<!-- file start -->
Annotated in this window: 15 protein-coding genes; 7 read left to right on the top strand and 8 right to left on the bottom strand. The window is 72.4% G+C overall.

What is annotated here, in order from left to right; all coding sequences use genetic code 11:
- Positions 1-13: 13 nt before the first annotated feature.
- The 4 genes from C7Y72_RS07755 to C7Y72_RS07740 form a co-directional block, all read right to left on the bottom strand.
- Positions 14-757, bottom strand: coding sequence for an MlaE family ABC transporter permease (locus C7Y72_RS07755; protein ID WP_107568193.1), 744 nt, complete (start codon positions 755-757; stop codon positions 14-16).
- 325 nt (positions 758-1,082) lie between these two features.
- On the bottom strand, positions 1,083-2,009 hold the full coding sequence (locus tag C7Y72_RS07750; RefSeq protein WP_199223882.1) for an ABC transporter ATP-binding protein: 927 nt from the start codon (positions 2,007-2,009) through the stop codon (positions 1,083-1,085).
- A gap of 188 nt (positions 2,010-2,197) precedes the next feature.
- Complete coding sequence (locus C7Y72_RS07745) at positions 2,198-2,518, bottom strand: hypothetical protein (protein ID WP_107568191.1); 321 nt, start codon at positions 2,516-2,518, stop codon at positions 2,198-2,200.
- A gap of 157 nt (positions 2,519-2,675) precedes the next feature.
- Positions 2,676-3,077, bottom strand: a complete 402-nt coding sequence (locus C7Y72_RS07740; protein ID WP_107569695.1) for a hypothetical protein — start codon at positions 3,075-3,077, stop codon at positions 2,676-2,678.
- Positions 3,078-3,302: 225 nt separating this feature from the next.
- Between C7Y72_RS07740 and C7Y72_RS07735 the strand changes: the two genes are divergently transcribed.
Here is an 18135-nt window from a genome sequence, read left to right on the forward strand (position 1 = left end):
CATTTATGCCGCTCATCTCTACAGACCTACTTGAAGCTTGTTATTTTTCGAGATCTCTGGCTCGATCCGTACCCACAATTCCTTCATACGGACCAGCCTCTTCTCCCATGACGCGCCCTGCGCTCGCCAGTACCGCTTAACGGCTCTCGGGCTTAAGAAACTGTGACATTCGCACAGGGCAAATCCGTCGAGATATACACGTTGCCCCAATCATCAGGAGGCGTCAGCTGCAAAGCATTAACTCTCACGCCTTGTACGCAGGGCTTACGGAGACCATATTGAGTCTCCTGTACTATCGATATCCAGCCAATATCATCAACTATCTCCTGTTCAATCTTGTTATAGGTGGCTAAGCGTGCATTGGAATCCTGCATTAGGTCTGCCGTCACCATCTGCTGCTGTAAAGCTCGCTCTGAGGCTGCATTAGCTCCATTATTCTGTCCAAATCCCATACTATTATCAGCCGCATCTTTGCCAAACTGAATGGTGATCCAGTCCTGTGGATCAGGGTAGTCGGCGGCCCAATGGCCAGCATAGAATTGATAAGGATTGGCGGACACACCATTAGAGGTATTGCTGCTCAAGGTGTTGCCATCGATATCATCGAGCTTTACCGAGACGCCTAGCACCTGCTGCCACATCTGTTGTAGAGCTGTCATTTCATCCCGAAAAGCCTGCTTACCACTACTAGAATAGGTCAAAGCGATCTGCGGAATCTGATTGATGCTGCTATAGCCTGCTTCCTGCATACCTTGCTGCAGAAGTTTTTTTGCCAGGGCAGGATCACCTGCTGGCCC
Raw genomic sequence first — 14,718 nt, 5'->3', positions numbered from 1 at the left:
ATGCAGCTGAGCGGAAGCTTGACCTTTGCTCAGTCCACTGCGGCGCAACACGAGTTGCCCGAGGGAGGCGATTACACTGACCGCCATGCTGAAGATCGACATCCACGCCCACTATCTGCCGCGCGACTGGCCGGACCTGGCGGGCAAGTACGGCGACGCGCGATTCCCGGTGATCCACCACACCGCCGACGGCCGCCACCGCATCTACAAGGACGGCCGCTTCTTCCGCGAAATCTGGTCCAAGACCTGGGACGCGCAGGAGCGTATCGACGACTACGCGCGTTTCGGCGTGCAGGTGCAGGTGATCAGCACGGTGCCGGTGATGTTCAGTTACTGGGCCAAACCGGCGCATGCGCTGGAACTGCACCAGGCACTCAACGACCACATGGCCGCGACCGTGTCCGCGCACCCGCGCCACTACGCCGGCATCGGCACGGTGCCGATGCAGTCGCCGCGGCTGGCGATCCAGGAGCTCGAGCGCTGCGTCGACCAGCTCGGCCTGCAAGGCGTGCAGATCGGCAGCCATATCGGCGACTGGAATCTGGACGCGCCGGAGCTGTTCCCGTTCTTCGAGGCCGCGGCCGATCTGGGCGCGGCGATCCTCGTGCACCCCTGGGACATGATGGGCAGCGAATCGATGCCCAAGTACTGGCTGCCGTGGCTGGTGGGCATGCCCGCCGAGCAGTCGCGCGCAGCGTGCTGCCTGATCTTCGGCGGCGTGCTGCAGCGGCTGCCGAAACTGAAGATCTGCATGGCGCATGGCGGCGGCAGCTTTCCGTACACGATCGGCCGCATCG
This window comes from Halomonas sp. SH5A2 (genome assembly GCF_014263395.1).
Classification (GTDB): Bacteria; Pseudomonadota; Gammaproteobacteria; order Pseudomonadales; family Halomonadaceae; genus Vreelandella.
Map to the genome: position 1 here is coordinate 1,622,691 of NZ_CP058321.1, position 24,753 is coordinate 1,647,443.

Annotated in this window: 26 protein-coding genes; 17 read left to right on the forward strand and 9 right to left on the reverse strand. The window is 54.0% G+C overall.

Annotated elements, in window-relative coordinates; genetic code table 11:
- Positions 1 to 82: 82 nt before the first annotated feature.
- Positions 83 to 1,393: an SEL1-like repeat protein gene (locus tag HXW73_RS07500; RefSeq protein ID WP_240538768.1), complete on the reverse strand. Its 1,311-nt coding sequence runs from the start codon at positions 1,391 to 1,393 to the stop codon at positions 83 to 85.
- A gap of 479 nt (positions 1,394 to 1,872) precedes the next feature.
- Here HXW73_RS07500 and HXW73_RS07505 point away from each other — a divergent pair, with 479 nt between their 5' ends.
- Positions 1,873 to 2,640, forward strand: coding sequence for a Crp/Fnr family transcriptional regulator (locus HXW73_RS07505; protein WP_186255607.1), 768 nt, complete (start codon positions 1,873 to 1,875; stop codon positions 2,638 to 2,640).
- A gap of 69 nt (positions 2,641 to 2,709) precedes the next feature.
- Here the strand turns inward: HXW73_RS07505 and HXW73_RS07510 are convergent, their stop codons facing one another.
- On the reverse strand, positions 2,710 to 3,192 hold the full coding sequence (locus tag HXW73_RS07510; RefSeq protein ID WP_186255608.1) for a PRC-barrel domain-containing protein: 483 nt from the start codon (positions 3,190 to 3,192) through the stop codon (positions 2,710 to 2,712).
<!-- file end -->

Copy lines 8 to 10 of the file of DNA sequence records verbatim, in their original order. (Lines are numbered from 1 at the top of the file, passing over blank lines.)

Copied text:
- A gap of 188 nt (positions 2,010-2,197) precedes the next feature.
- Complete coding sequence (locus C7Y72_RS07745) at positions 2,198-2,518, bottom strand: hypothetical protein (protein ID WP_107568191.1); 321 nt, start codon at positions 2,516-2,518, stop codon at positions 2,198-2,200.
- A gap of 157 nt (positions 2,519-2,675) precedes the next feature.